Alex Lieberman 11:40
Yeah. And I think it’s interesting. I think, the look, the reason I wanted to go into financial services, actually had nothing. Like, when I was young, I never thought about things like, oh, what gives me energy? What am I really good at? Like, I never had those thoughts. And I don’t think most kids growing up have those thoughts. I the thought in my head was, I don’t know any other job that exists in the world. I love my parents, I think they’re awesome. And I only know that their job exists. So I’m going to do it. And when I realized, like, you know, why did I take an interest in the markets or in business? I honestly think that has less to do with, like, the markets or being super passionate about the markets, like there are people who are way more passionate about the markets than me, like people who love sitting in front of a screen and day trading or analyzing stocks and talking about their portfolio all day long. I’m actually not that person at all. I think what made me interested in it, that I started realizing later on is I just like learning in general, like I am, I love learning new stuff, going down rabbit holes, and being a voracious consumer of content, and context in the world. And I think because that’s what was most that was around me, that at the time was the learning opportunity that I latched on to,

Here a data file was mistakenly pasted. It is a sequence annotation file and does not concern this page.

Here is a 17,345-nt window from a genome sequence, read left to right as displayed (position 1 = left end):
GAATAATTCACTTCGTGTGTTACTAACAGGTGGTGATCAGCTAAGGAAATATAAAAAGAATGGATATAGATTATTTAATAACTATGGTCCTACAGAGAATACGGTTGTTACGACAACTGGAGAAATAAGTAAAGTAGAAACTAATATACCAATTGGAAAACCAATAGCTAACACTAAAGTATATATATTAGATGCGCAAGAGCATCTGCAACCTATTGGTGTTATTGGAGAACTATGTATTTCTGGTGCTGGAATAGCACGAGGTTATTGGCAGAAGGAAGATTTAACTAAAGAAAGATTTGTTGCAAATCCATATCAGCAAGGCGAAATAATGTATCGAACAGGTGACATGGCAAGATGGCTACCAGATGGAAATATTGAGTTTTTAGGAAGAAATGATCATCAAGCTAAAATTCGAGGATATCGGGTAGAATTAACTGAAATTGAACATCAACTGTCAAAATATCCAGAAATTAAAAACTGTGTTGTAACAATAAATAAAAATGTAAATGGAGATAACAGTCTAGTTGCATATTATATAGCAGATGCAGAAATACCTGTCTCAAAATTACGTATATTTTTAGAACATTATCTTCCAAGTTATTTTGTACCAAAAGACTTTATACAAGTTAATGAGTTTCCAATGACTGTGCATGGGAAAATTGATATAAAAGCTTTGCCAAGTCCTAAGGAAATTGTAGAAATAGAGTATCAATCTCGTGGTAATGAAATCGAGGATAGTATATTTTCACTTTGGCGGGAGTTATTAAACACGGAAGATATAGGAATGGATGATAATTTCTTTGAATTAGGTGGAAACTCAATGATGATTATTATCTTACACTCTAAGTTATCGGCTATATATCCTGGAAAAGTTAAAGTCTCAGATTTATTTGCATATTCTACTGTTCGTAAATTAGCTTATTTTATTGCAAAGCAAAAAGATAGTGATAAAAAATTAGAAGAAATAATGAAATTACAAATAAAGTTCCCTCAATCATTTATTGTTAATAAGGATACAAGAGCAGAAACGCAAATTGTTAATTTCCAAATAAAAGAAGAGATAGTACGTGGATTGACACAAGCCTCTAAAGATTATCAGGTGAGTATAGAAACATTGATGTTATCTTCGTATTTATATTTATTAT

Kara Goldin 13:01
but then going into, you know, running this magazine and learning more about content. So and then obviously, you had this this newsletter, so so then you you leave the university? And and how did you start to think it’s going to be a business? Did you actually say, Oh, wait a minute, I’m not gonna go and do the finance roles. Instead, I’m going to be an entrepreneur, and what was sort of how were you thinking about this?
Alex Lieberman 13:29